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Box gutter insulation

·775 words
Felix Andrews
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Home Journey - This article is part of a series.
Part 7: This Article
The missing insulation: Spray-foaming the ceiling under box gutters.

Our house has a “W” shaped roof: two valleys, each with a box gutter.

Front elevation

Front elevation

Box gutter

As these box gutters sit down below the roof level, there is not much space between them and the ceiling. That makes insulating that part of the ceiling… a bit tricky.

Three rooms are under the box gutters: Living room, Family room, Bedroom 3.

Living room

In the Living room, the box gutter runs along this lighting bulkhead next to the wall:

Where the box gutter is in the Living room

If you look up at it with a thermal camera in winter, you can see something is not right:

Living room box gutter from below in winter with thermal camera

…and in summer:

Living room box gutter from below in summer with thermal camera

A thermal camera was essential for finding this problem.

Taking down part of the ceiling there, I could see the box gutter itself (sitting on some corrugated metal).

Living room box gutter from below

I had an insulation company come to quote for fixing this problem. They suggested spray foam as a solution. But they could only do the actual spraying, they needed clear access to the gutter… and opening up access to the gutter is the hardest part. So, I decided to do it myself with off-the-shelf spray foam. This was in early 2023.

A box of low-expansion foam from Tight House

I ended up using a combination of low-expansion spray foam, normal high-expansion spray foam, and XPS (extruded polystyrene) sheets.

Living room box gutter, insulated

My process was basically

  1. Spray foam the sides of the gutter;
  2. Jam in an XPS sheet below, and spray the bottom of the gutter;
    • the XPS holds the foam in place
  3. Place glasswool batts in adjacent areas.

There were a lot of complications with this… I had to do the spraying in multiple passes, and it often blew up out of control, dripping everywhere. If you spray too much high-expansion foam it can form voids inside. To rectify that I poked holes in the XPS sheet and sprayed in again to fill any voids above. That then expanded back out through the holes:

Spray foam monsters

Family room

The family room has a box gutter running down the middle. Again, it shows up starkly on an infra-red thermal camera:

Family room box gutter showing up as a cold area in winter

Unlike the Living room, where there were conveniently small-sized plywood panels to remove under the gutter, this one involved full-sized 2400mm x 1200mm plywood panels. They are simply too big for me to hold on a ladder.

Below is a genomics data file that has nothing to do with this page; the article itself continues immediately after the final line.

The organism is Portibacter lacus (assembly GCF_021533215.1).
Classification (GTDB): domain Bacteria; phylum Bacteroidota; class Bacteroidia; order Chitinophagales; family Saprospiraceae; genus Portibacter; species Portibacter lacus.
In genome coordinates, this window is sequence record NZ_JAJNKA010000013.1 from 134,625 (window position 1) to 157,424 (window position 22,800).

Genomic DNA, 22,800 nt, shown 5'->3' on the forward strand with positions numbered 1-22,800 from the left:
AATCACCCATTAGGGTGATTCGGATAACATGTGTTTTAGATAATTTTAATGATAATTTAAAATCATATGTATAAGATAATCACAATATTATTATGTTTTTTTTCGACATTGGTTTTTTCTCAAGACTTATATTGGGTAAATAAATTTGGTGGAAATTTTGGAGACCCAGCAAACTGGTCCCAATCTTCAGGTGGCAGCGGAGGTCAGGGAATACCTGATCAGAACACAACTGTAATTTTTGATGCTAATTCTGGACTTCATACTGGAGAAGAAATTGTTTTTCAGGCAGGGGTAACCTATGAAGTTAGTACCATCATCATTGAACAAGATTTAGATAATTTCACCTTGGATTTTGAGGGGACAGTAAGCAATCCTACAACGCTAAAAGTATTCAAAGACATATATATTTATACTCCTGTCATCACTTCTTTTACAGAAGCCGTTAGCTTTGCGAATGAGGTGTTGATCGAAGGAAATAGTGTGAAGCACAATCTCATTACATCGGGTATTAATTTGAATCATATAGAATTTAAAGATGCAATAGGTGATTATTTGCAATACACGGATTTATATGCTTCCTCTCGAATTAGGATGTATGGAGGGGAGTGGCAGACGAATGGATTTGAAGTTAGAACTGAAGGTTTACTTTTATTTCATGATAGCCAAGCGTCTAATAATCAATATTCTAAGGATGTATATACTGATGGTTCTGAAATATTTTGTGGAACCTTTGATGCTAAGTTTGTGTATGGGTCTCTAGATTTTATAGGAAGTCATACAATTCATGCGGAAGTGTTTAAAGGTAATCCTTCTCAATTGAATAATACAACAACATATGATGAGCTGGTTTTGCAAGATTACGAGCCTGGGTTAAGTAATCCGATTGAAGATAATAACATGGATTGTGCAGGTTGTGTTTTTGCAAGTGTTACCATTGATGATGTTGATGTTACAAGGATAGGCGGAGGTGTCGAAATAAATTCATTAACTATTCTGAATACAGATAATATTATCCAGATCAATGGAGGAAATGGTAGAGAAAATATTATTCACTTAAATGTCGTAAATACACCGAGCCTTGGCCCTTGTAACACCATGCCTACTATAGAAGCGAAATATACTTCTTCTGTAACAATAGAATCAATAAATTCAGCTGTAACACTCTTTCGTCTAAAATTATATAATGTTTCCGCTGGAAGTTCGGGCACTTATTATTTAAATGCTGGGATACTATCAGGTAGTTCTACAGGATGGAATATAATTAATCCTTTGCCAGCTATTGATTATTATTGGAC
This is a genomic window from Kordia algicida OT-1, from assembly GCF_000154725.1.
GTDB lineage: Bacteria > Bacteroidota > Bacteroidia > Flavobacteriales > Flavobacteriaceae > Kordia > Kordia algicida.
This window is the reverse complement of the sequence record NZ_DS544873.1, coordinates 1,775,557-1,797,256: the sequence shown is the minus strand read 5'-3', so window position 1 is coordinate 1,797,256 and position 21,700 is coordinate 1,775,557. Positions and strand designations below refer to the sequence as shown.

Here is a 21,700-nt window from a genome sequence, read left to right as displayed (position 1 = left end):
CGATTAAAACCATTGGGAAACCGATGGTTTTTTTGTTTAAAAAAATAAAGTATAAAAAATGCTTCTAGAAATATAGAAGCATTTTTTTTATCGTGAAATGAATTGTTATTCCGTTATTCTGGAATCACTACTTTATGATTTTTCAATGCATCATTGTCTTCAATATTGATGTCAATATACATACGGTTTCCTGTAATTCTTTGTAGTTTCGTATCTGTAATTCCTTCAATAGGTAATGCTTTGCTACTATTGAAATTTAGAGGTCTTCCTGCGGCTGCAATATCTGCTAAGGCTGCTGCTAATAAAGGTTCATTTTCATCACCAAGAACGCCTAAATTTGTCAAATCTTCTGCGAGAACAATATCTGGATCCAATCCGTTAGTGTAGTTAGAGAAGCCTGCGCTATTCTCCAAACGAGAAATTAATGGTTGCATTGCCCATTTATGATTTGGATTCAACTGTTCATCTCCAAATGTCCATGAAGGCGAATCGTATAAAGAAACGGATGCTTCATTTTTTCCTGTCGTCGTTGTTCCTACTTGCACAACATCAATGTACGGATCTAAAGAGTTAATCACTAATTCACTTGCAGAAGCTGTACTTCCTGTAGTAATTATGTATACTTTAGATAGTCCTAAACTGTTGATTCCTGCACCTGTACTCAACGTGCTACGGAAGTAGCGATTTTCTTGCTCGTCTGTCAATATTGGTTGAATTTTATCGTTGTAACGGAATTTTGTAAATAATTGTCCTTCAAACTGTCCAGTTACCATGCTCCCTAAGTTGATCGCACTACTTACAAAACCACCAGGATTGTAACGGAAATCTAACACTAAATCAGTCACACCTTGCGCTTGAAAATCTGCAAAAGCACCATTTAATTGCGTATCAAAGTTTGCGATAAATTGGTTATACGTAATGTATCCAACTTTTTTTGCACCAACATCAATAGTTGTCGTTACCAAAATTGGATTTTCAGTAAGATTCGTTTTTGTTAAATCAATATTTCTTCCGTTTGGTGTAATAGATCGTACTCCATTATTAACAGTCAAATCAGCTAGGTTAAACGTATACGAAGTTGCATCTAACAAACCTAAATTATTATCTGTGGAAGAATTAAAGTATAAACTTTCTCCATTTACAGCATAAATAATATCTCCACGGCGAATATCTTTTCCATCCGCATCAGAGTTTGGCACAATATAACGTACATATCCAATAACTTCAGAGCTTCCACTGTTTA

So I decided to cut them. I first mounted an aluminium angle as a guide. Then I cut along it manually with a wallboard saw. I did not want to use a power tool because there may be electrical cables there.

Family room box gutter with cutting guide

That left me with smaller pieces of plywood that I could take off.

Family room box gutter from below

I did the same cut on the other side.

Spray foaming the side of the box gutter
Insulating the Family room box gutter (one of many passes)

Bedroom 3

In Bedroom 3 the box gutter runs above the dropped ceiling of the bathroom. This is convenient because I don’t have to work at height, but inconvenient because it is cramped and awkward.

Where the box gutter is in Bedroom 3

I cut the ceiling plywood panels here to a manageable size, and also to get around this exhaust fan duct.

Cutting plywood ceiling panels in Bedroom 3

Starting with the opposite side of the gutter, I tried my best to reach in and cover it with expanding foam.

Spray foaming the opposite side of the box gutter in Bedroom 3
Insulating box gutter in Bedroom 3


I think if I did this again I might just use glasswool. It turns out that off-the-shelf spray foam is not the same as the commercial stuff. It does not always stick very well and is hard to control.

As well as the $300 for low-expansion foam (which is soooo much better than the normal expanding foam), I bought…

Caps from expanding foam cans

… (counts caps) 31 cans of normal expanding foam from Bunnings, and a couple of sheets of XPS. So the cost was probably about $800, maybe more.

It has reduced the contrast on the thermal camera. As for the difference to internal comfort, it is hard to tell because there is so much else going on.

Home Journey - This article is part of a series.
Part 7: This Article